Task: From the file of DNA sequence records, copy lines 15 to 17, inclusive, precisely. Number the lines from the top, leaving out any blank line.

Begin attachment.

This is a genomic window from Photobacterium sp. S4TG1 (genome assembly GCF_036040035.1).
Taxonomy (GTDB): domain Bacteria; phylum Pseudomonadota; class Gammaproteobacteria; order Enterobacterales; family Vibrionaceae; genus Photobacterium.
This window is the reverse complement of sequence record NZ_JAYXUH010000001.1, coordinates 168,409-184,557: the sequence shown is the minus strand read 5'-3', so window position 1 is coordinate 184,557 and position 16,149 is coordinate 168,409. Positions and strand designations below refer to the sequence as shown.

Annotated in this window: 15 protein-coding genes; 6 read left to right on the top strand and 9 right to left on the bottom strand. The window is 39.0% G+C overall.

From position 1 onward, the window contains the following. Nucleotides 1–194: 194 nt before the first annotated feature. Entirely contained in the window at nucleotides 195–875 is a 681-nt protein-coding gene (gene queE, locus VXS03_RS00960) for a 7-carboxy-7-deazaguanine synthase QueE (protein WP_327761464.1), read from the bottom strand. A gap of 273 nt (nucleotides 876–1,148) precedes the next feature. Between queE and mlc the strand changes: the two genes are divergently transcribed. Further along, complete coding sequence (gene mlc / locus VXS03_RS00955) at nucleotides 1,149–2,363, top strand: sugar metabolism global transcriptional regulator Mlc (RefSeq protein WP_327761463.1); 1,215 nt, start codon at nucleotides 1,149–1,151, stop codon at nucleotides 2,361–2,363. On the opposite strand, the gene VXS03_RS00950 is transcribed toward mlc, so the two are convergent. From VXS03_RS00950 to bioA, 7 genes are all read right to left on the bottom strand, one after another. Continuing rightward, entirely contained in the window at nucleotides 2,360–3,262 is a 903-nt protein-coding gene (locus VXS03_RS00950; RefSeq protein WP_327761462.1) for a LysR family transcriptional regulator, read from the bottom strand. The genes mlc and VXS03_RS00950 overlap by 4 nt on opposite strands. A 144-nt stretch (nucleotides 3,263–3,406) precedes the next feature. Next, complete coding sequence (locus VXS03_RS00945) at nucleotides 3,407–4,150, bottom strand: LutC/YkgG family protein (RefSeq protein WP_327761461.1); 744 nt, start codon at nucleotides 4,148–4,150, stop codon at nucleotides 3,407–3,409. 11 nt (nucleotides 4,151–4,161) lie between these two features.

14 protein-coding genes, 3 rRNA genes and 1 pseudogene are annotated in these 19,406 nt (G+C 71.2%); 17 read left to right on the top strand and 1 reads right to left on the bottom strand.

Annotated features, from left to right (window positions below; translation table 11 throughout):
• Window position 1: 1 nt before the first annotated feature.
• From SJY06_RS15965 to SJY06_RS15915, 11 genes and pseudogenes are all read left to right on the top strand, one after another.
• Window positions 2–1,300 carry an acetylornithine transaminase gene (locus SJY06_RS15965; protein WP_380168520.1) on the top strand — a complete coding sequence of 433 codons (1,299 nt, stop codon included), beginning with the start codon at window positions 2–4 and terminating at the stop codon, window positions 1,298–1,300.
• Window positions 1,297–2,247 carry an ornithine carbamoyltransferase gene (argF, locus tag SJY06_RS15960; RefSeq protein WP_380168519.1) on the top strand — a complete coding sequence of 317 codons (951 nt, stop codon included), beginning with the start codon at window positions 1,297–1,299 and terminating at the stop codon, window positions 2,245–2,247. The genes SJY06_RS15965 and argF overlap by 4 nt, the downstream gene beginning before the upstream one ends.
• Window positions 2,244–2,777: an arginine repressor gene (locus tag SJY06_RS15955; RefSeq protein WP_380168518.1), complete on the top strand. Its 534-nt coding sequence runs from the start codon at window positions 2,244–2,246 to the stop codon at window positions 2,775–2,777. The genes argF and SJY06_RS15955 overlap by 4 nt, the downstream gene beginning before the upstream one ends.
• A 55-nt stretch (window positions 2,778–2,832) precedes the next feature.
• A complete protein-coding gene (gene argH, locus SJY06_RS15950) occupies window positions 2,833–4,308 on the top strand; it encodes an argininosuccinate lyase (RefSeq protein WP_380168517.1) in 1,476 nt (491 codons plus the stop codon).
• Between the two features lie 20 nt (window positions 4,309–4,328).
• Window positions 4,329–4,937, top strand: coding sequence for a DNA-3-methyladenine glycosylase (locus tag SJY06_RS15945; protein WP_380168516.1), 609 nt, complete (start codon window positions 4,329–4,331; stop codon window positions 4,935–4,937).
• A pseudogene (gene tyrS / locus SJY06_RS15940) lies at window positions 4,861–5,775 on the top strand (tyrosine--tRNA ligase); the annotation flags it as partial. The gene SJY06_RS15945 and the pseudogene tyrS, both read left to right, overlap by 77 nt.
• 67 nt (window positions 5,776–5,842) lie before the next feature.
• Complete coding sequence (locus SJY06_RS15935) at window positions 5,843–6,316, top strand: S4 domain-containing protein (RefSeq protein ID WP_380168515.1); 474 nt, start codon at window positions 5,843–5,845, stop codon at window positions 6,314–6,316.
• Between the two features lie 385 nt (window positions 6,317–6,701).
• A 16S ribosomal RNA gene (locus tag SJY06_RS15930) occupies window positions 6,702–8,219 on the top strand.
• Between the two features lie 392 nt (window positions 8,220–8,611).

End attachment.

• Between the two features lie 20 nt (window positions 4,309–4,328).
• Window positions 4,329–4,937, top strand: coding sequence for a DNA-3-methyladenine glycosylase (locus tag SJY06_RS15945; protein WP_380168516.1), 609 nt, complete (start codon window positions 4,329–4,331; stop codon window positions 4,935–4,937).
• A pseudogene (gene tyrS / locus SJY06_RS15940) lies at window positions 4,861–5,775 on the top strand (tyrosine--tRNA ligase); the annotation flags it as partial. The gene SJY06_RS15945 and the pseudogene tyrS, both read left to right, overlap by 77 nt.